As Trauma Medical Director (TMD), Dr. Salvino will be responsible for the development of the trauma program at West Valley Hospital. Specifically, he will develop a trauma service inclusive of a specialist on-call panel, treatment protocols, and oversee the hospital’s peer review and performance improvement process.  Additionally, he will provide leadership in the development of the regional Trauma System by continuing to serve on national, regional and local committees.

“I am thrilled to be part of the Abrazo team in developing a modern, high-quality and professional Trauma service at West Valley Hospital.” said Dr. Salvino, “The opportunity to help develop the only high-acuity trauma program in western region of Metro-Phoenix to the California border and to help integrate the other Abrazo hospitals into our system’s approach to trauma is exciting. West Valley Hospital’s world-class Trauma program will be able to care for the most critically injured trauma patients and I predict we will be very proud of our outcomes as the program launches.”

Dr. Salvino currently serves as the Clinical Assistant Professor for the University of Arizona’s College of Medicine in Tucson. He is also a board member of the Arizona Trauma and Acute Care Consortium (AzTRACC). He is a member of the State Trauma Advisory Board (STAB) serving as co-chair for the workgroup charged with revising the State Trauma Plan. Additionally, Dr. Salvino developed the first formal training course for trauma laparoscopy in the United States as a surgical resident.

big belly of a fat man and measuring tape isolated on white

Paradise Valley Hospital to Treat Obesity

Obesity is one of the greatest public health challenges we face today.  According to the National Center for Chronic Disease Prevention and Health, more than 64 percent of adults in Arizona are overweight, with 24 percent suffering from obesity.  In Maricopa County alone, about 200,000 individuals suffer from Severe Obesity.

Last month, the American Medical Association (AMA) announced its decision to formally recognize obesity as a medical disease. In doing so, the AMA joins numerous other medical organizations and government agencies which have either officially recognized obesity as a disease or asserted such through their leadership representatives.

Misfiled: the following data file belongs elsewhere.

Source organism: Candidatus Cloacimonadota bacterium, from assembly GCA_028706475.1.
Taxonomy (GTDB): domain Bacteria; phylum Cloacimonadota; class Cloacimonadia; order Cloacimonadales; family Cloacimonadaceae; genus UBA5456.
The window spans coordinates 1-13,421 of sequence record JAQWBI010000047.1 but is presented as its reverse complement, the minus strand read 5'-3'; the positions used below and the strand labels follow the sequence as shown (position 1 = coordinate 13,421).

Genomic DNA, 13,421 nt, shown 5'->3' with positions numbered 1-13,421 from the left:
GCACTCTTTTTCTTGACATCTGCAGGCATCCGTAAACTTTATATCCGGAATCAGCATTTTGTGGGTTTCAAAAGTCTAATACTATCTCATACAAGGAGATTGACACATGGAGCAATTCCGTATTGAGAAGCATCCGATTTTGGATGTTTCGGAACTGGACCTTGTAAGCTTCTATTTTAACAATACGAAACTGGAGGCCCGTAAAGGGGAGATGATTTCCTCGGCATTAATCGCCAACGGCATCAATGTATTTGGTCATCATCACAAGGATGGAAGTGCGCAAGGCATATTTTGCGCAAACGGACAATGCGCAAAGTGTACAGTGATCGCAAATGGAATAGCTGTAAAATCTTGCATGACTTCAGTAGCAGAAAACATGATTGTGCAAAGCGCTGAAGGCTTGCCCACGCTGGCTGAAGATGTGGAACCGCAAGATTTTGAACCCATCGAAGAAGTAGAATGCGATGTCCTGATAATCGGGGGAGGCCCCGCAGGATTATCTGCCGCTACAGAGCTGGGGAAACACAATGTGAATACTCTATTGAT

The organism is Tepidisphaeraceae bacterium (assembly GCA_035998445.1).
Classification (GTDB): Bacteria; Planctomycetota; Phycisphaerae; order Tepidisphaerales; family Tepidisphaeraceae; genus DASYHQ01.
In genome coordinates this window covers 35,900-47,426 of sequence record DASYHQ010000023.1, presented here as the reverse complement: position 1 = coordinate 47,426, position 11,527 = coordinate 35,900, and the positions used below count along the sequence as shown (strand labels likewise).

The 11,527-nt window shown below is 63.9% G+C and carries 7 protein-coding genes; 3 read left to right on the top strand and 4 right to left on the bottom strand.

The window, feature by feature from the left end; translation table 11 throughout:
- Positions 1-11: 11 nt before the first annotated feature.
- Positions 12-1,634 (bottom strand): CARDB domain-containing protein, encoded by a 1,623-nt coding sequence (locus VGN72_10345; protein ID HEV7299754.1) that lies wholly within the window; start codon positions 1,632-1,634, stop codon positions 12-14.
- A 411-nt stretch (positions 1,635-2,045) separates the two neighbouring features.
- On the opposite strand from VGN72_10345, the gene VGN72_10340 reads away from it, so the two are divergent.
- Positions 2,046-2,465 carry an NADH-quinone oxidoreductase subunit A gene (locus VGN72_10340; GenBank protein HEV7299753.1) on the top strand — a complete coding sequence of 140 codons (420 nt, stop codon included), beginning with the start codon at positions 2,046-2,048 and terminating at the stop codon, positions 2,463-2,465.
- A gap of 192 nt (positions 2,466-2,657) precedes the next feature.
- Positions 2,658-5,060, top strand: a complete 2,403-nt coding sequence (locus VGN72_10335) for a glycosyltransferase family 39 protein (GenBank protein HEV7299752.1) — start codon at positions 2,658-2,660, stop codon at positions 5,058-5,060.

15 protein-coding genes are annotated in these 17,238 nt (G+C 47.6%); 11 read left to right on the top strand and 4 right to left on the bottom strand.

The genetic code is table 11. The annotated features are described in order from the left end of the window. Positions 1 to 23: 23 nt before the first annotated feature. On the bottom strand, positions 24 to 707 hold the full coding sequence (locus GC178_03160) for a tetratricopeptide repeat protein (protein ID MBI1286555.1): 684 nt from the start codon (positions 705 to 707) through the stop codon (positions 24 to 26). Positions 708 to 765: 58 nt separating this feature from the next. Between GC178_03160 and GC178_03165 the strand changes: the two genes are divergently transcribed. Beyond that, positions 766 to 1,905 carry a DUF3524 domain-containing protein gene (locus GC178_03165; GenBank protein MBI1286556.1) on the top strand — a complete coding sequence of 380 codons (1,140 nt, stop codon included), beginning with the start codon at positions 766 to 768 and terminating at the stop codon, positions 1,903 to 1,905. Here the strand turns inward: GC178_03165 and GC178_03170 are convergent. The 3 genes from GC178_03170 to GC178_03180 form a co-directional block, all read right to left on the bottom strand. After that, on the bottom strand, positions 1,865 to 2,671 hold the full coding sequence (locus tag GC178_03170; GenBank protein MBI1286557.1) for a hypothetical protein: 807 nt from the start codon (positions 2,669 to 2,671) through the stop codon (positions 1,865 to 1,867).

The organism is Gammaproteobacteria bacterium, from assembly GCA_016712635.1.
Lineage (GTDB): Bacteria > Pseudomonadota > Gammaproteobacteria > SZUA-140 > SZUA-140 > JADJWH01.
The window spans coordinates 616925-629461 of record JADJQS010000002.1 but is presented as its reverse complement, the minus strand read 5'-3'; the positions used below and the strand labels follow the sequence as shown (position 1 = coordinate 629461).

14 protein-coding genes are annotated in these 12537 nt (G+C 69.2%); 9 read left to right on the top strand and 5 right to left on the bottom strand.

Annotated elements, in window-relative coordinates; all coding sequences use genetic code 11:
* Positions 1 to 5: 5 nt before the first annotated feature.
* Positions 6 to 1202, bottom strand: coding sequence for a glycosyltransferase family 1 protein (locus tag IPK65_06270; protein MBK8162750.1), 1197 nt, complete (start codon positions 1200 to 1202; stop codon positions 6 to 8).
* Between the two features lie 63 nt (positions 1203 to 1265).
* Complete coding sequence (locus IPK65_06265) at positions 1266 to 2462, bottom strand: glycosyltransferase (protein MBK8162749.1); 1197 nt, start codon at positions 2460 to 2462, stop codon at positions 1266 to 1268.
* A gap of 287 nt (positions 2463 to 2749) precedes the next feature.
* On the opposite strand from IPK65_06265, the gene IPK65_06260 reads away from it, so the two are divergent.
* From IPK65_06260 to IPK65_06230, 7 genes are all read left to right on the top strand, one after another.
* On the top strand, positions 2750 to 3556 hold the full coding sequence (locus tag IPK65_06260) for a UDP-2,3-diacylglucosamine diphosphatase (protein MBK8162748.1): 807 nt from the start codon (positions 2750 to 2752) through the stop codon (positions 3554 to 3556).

In mid-August, Abrazo Health will open its comprehensive bariatric surgery center at Paradise Valley Hospital in collaboration with Dr. Kurt W. Sprunger of the Phoenix Bariatric Center.  Dr. Sprunger and his team are dedicated to the proper treatment of those suffering with obesity who have for too long endured criticism and discrimination and felt frustration and shame after the failure of inappropriate and ineffective treatments.

Dr. Sprunger sees the decision by the AMA as a significant milestone in helping to remove societal misconceptions about obesity and improve access to proper medical care for the millions of Americans struggling with this disease, including the 24 million Americans suffering from Severe Obesity and its serious related conditions, for whom bariatric surgery has proved to be the most effective and lasting treatment.

The services offered by Paradise Valley Hospital and Phoenix Bariatric Center will help Arizonans suffering from obesity to reverse the effects of diabetes, high blood pressure, high cholesterol, sleep apnea, infertility and a host of other medical conditions associated with obesity and reduce their risk of certain cancers and heart disease.